Kerry knows – as do the Russians – that consensus and unity are impossible with a remorseless killer clinging to power. Is it possible, from Moscow’s point of view, to sideline Assad without being seen as yielding to what it claims to be an American regime change campaign?
And if Moscow can indeed reconcile itself to the straightforward unfolding of negotiations fully consistent with the mandate of the Final Communiqué, can it oblige Assad to (a) authorize good-faith peace talks, and (b) step aside when mutual consent works its will?
Ideally the United States and its partners have, by now, a solid understanding not only of Russian capabilities, but intentions. Does Assad’s defiance of the international community include Russia? Or is Russia fundamentally at peace with war crimes and crimes against humanity performed by its client?
And if Moscow is not at ease with Assad’s behavior, what will it do about it? It is surely able to consult with senior Syrian security officials. It surely has the means to withhold support if regime actions offend. It has, in short, the wherewithal to signal to Syrian elites that Assad’s continued tenure is becoming an unsupportable burden to bear.
Assad, of course, believes he resides at the hub of the universe: that the Russians – like the Iranians – need him far more than he needs them; that they are supporting him for their own interests and essentially have no choice in doing so.
If Western policy and intelligence officials think that Assad’s assessment reflects the actual state of affairs, does Western strategy boil down to a knowingly useless pursuit of Russia? Will Western leaders permit Assad to pound civilians with impunity? Will these same leaders not accelerate the fight against ISIS in eastern Syria? Will they continue to resist adopting a Syria strategy focusing on civilian protection in the west while killing ISIS in the east?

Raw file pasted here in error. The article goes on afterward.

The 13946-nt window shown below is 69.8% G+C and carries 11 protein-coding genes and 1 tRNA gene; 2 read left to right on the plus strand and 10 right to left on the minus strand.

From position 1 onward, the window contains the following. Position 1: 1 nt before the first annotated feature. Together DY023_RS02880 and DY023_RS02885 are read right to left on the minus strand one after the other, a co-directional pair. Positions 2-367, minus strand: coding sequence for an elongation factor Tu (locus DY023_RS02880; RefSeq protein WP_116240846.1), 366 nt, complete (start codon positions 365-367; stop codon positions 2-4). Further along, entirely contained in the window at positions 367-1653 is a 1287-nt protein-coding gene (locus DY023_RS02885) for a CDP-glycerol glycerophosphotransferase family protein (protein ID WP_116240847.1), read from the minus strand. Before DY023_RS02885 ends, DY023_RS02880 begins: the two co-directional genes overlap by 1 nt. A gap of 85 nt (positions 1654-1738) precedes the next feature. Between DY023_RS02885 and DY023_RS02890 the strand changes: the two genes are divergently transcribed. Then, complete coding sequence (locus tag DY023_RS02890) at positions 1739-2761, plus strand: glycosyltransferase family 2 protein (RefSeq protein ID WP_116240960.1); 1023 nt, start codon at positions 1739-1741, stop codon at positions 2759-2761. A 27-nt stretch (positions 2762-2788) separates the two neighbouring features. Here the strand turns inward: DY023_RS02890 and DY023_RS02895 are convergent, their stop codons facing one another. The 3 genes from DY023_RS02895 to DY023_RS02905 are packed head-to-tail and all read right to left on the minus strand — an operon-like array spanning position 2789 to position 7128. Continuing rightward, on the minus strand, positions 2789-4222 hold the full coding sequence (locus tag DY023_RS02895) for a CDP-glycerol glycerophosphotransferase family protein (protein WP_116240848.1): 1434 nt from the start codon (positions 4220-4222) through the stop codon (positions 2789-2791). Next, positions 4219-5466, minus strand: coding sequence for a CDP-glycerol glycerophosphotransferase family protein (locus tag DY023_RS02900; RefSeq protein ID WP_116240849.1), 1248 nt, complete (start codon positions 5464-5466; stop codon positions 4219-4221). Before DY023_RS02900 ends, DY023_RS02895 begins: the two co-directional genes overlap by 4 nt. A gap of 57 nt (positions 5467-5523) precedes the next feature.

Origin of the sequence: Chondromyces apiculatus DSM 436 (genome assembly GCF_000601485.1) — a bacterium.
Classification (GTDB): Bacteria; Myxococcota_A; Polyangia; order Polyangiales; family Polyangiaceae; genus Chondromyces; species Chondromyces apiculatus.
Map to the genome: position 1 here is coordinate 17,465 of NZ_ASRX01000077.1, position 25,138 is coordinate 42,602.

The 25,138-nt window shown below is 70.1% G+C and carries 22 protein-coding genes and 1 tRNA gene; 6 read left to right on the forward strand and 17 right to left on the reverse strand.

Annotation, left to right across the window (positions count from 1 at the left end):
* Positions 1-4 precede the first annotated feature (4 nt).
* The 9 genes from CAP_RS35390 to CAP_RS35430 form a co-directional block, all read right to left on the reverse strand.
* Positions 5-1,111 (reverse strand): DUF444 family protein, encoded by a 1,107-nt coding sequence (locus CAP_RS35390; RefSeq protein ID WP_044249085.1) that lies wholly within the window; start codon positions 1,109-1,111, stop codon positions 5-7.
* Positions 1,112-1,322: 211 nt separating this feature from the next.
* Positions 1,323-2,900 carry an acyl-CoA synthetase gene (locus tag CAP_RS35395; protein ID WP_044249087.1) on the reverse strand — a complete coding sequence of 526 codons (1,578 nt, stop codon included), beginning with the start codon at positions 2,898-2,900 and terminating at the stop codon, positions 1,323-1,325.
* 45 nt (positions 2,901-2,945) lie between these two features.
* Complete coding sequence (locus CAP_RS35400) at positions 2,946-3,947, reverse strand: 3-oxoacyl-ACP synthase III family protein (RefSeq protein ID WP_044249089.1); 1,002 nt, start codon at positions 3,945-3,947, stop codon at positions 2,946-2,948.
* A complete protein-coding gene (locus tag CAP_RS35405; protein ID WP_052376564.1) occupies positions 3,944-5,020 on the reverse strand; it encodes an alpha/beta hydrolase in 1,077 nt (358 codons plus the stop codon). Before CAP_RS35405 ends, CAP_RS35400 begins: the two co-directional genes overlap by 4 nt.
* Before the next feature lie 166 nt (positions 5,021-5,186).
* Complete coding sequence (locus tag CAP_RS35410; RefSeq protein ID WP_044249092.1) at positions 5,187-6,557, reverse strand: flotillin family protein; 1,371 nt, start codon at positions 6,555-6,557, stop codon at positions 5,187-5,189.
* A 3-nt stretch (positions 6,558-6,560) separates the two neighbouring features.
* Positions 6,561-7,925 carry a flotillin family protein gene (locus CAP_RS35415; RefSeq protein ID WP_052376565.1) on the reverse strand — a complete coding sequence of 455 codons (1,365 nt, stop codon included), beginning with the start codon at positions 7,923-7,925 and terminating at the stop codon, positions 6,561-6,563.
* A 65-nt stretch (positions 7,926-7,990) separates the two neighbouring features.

For the Syrian opposition, options are few and unattractive. It feels bound to devote time and to behave professionally in Geneva, even as the regime soils the process. It fears that a walkout would inspire Assad – with the full support of Tehran and Moscow – to do his absolute worst in terms of targeting and terrorizing civilians.
It hopes – albeit without a scintilla of faith – that the West will put its proclaimed values into action and help Syrians defend themselves against mass murder. They expect nothing good of Assad and his external backers. Sadly, they expect nothing at all of the West.
Assad may be doing what he does with the full consent of Moscow. Or he may be acting in defiance of Russian desires. Whether it is the former or the latter, a new Western strategy focused on civilian protection in western Syria and the accelerated destruction of ISIS in the east is required.
Whether Assad acts in coordination with Moscow or in defiance of it, one would think the only thing that would block a new strategy would be an American objective for which Syrians and friends of the United States would pay a ruinous price: running out the clock rhetorically until noon, January 20, 2017.
The views expressed in this article belong to the author and do not necessarily reflect the editorial policy of Refugees Deeply.
This article was originally published by the Atlantic Council and is reprinted here with permission.